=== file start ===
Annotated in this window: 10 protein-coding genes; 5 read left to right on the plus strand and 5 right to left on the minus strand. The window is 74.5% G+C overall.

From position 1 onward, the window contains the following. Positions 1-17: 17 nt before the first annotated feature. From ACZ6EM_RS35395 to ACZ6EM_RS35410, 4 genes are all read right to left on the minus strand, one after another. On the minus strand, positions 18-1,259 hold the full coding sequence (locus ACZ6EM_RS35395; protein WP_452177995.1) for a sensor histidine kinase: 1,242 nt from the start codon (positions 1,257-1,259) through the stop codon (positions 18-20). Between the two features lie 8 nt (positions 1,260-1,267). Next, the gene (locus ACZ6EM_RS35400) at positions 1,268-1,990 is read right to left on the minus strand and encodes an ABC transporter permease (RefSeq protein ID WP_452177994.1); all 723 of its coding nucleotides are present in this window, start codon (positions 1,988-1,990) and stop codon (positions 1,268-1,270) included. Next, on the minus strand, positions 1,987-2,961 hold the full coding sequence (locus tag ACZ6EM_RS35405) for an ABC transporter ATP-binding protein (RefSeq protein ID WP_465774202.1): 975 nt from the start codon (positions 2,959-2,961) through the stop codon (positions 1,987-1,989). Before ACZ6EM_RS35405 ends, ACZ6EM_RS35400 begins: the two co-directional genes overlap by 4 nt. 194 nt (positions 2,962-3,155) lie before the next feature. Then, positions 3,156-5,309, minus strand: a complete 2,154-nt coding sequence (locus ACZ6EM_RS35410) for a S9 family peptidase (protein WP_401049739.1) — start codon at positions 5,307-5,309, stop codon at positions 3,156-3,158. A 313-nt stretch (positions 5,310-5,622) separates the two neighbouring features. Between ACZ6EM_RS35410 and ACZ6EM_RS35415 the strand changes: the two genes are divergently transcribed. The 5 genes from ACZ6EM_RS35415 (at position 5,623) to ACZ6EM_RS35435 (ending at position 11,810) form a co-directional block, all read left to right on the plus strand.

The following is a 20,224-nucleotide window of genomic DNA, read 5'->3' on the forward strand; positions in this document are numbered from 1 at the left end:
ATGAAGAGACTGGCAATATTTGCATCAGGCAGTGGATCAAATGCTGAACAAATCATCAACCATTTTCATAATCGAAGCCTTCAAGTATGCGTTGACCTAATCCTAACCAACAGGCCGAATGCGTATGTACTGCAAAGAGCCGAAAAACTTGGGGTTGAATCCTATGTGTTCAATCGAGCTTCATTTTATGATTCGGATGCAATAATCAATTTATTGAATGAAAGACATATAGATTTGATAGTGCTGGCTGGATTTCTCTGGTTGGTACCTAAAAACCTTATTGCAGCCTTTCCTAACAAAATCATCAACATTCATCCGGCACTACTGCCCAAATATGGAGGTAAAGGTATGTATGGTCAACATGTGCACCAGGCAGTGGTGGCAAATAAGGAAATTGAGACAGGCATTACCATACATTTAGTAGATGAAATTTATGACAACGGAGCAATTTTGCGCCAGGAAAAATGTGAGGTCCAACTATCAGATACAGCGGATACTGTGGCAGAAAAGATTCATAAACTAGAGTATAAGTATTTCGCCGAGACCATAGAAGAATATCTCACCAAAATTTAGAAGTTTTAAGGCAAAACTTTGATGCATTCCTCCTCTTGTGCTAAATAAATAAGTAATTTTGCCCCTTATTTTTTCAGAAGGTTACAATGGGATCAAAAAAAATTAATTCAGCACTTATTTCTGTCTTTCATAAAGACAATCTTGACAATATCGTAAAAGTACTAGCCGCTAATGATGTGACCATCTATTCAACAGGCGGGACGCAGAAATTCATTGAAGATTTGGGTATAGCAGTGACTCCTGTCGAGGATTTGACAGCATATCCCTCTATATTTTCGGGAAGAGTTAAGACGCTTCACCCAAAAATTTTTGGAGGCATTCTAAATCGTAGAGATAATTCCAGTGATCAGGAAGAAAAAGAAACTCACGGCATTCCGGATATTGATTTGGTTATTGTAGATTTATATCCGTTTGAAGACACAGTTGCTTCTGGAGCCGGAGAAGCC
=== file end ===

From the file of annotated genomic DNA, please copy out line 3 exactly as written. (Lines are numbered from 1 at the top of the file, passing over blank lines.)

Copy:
The following is a 20,224-nucleotide window of genomic DNA, read 5'->3' on the forward strand; positions in this document are numbered from 1 at the left end: